Oil prices at $80 to $100 a barrel are 'reasonable' and it's too early to say whether the United Arab Emirates will cut production quotas as Libyan output resumes, the Middle East nation's energy minister said.
Prices are 'difficult to predict' and the UAE will continue to supply the market, Mohammed Al Hamli said at a conference in Singapore yesterday. Oil at $80 to $100 a barrel will encourage building of additional production capacity, he said. "Our main aim as a producer is to make sure the market is well supplied and we are doing that," Al Hamli said.
The United Arab Emirates is producing about 2.5 million barrels a day of oil from capacity of 2.7 million, he said. The UAE increased output to help account for lost production from Libya, Al Hamli said. Oil shipments from Libya plunged amid an uprising that ousted Muammar Gaddafi, prompting the International Energy Agency in June to coordinate a global release of emergency stockpiles. "We don't really know when Libya will be back," Mohammed Al Hamli said when asked about whether his country would cut output as Libyan crude production resumes. "We have to wait." Libya conflict Libya, holder of Africa's biggest crude reserves, produced 1.59 million barrels a day in January before the revolt against Gaddafi, who was captured and killed this month. Output was 100,000 barrels a day in September, according to analyst estimates.
The interim government, the National Transitional Council, plans to expand production to about 1.7 million barrels a day within 15 months, it said October 20. The UAE previously supplied crude when prices were more than $140 a barrel and also when they collapsed, and is always pursuing extra capacity to "bring calm to the market," Al Hamli said. "We're not out of the economic crisis," he said. "There is growth in world demand but this growth is being adjusted from time to time either up or down depending on what comes out of the numbers. Its a very fragile situation."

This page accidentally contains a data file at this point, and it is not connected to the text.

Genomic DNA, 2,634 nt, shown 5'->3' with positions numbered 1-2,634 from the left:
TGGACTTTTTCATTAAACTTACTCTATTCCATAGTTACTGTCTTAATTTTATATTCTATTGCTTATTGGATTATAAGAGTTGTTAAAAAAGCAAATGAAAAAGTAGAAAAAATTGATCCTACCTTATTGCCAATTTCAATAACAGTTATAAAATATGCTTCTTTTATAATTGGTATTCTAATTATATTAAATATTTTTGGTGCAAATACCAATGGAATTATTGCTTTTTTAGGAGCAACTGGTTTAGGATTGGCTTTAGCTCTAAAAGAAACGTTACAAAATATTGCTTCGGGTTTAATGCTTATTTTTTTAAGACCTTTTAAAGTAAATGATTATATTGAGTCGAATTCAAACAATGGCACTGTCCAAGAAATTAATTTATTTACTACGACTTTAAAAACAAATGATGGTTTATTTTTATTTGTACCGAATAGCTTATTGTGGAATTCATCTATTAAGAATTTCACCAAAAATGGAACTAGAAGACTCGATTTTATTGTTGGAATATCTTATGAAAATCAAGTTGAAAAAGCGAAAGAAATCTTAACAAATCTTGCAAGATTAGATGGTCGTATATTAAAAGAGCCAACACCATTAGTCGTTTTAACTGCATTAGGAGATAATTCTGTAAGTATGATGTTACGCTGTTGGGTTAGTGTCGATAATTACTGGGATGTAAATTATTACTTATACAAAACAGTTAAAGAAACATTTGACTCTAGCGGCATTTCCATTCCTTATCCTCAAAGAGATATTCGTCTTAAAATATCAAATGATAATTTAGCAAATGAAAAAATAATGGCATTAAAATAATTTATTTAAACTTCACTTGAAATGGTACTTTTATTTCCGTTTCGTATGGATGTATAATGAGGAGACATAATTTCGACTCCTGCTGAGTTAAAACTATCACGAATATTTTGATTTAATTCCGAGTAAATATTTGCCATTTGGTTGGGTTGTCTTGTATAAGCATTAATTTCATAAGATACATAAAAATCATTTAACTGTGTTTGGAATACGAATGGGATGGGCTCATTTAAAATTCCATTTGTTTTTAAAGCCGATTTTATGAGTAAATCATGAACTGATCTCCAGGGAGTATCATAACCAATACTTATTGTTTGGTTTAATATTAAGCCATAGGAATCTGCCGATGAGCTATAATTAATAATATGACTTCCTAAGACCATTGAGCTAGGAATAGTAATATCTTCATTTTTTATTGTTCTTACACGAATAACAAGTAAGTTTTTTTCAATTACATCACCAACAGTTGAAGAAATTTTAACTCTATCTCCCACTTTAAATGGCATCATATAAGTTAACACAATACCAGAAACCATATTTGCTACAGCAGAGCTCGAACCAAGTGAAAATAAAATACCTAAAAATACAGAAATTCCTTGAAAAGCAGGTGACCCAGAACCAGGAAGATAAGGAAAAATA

Oil fell yesterday on speculation demand will falter after the biggest monthly gain in more than two years. Crude for December delivery dropped as much as $1.07 to $92.25 a barrel in electronic trading on the New York Mercantile Exchange. Prices at $100 a barrel in New York would not be sustainable given the state of the global economy, the former executive director of the International Energy Agency, Nobuo Tanaka, said earlier yesterday in Singapore.
OPEC meeting Iran's governor to Organisation of Petroleum Exporting Countires (OPEC), Mohammad Ali Khatibi, said supply and demand in world oil markets are balanced and he sees no need for an emergency meeting of the producer group, according to a report in the state-run Iranian Students News Agency.
The OPEC plans to meet next on December 14 in Vienna. It is 'premature' to discuss what the group will do when it meets in December, Al Hamli said. Meanwhile, Oil prices at $100 a barrel in New York would not be sustainable given the state of the global economy, according to the former executive director of the International Energy Agency.
Oil stockpiles may not need to be tapped as slow growth limits global demand from most economies, Nobuo Tanaka, who left his post at the Paris-based energy agency's helm in August, said yesterday at a conference in Singapore.
Crude for December delivery dropped 0.3 percent to $93.02 a barrel yesterday in electronic trading on the New York Mercantile Exchange. Brent oil was at $109.40 a barrel.